On what his Illini family is feeling right now and what he has to say to them:

"They're upset and they're mad and they're disappointed and certainly any emotions that they have is warranted. I told all the players, 'However you feel is okay.' I don't think that when there's a split like this and a split where things were going so well and people were so supportive and you were really beginning to become entrenched not only in the community, but the state, a breakup I don't think is ever going to be very easy. The players asked me, belive it was Wayne (Simien), asked me the same question last night (what he was saying to his Illinois players/fans/staff). I don't think you can candy-coat it. This was a decision that we made for our family for the betterment of time. We didn't make this decision because we'd rather coach this Kansas player more than that Illinois player. This was a decision based over time. One thing that we will take great pride in -- and I know that people are upset -- but we will take great pride in that the foundation is set at Illinois. There's great young players in the program and they're tough and they're competitive and they are unselfish and they sacrifice for the good of others and they understand what it takes to win at the highest level. They're going to be good no matter who's coaching them. Ron Guenther is a fabulous AD and he'll bring in the very best."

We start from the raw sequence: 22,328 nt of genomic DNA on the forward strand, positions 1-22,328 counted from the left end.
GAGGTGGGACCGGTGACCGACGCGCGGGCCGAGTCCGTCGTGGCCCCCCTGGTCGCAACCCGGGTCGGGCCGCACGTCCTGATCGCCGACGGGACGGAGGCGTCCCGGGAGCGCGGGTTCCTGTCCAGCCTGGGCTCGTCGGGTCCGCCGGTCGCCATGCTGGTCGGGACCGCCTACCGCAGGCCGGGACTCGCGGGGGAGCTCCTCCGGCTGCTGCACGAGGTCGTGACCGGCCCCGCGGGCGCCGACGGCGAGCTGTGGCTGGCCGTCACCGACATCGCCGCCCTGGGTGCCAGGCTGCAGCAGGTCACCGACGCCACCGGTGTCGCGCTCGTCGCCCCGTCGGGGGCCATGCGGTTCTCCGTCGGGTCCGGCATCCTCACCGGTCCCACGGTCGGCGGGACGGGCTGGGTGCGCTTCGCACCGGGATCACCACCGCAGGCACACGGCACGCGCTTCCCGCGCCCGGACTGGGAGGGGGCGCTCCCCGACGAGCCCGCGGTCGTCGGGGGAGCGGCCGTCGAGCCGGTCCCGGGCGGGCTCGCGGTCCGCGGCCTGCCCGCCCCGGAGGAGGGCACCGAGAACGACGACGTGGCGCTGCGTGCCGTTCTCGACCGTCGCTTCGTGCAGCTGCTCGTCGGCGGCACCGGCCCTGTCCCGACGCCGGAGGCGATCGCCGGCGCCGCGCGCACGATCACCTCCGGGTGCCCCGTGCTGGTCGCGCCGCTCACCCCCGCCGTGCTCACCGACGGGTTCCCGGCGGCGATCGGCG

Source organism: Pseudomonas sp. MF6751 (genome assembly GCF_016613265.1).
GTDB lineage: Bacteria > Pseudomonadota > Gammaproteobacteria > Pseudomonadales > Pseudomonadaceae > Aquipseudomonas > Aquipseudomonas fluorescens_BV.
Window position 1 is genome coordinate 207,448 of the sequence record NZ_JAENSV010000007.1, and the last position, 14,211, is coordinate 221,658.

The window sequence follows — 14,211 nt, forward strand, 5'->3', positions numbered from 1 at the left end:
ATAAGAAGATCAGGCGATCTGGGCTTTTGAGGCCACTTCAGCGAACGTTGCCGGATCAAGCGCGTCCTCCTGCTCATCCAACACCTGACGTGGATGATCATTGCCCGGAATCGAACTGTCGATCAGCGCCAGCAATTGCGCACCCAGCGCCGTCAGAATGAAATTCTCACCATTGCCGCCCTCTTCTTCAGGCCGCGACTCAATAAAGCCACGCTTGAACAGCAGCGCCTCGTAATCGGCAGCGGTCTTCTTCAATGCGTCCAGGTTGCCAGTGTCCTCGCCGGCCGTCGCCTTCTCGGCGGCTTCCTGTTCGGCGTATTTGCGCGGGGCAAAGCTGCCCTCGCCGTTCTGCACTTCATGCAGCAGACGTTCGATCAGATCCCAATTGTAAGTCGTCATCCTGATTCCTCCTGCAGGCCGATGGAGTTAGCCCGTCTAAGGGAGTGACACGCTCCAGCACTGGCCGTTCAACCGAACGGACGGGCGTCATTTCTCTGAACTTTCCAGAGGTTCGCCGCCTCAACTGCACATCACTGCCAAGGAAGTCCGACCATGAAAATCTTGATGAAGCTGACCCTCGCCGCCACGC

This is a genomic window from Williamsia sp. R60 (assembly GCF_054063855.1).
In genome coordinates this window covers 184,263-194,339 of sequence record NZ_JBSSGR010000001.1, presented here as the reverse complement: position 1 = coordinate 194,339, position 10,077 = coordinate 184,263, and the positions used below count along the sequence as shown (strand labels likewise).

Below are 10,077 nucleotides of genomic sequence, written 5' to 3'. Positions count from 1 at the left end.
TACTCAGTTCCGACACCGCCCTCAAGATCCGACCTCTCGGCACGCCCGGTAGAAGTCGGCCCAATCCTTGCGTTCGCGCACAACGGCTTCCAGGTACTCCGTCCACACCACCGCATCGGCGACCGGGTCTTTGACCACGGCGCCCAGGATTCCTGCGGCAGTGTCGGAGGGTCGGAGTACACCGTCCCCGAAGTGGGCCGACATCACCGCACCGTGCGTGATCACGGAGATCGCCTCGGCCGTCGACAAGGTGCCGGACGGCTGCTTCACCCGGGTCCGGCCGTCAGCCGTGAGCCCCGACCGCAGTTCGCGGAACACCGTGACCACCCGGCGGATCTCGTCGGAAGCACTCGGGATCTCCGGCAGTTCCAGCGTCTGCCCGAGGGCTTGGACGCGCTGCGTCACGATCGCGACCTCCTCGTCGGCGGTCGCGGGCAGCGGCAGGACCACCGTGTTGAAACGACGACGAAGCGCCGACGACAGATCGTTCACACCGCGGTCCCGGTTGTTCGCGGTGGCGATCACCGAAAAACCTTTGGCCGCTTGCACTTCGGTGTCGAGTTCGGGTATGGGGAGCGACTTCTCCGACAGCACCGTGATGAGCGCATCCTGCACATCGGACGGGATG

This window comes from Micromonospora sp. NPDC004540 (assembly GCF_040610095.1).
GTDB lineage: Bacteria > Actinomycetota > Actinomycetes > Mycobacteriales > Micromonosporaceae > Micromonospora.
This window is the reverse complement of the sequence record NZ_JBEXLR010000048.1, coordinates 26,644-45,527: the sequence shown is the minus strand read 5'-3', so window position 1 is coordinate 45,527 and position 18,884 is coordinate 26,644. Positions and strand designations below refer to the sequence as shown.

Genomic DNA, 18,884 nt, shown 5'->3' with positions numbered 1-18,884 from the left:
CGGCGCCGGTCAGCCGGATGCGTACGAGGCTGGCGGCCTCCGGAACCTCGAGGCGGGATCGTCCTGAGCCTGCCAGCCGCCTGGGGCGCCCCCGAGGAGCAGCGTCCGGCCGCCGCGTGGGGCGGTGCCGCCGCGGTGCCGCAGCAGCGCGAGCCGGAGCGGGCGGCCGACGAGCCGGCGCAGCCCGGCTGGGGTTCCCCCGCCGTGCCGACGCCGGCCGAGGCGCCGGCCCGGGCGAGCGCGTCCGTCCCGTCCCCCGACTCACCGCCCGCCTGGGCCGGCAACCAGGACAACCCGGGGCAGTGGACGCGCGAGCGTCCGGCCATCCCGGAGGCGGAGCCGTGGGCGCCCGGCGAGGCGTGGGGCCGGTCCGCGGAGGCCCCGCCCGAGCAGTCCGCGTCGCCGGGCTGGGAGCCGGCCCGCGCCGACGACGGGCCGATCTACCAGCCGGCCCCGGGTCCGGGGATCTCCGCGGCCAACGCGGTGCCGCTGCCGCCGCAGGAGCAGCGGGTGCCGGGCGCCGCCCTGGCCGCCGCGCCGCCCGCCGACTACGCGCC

On whether Kansas' search for a new athletics director played any factor in his decision to come to KU:

"We talked about that. I visited with the Chancellor about that and he made me feel real comfortable in the direction that it's headed. When you say frayed, I think that all things seem to be happening at once in a lot of ways -- at least from the outside looking in. What it seems like is uncertain today, three months from now it won't seem that way. We see the future so often as 'today' -- especially the younger you are -- and the future is what's best for the University over time. However long it takes the Chancellor and whoever to get the perfect guy in here to be the athletic director is how long it should take. And I think that this place is going to be fine until that occurs and that was not a factor in my decision at all."

On when he made his decision to accept the Kansas job: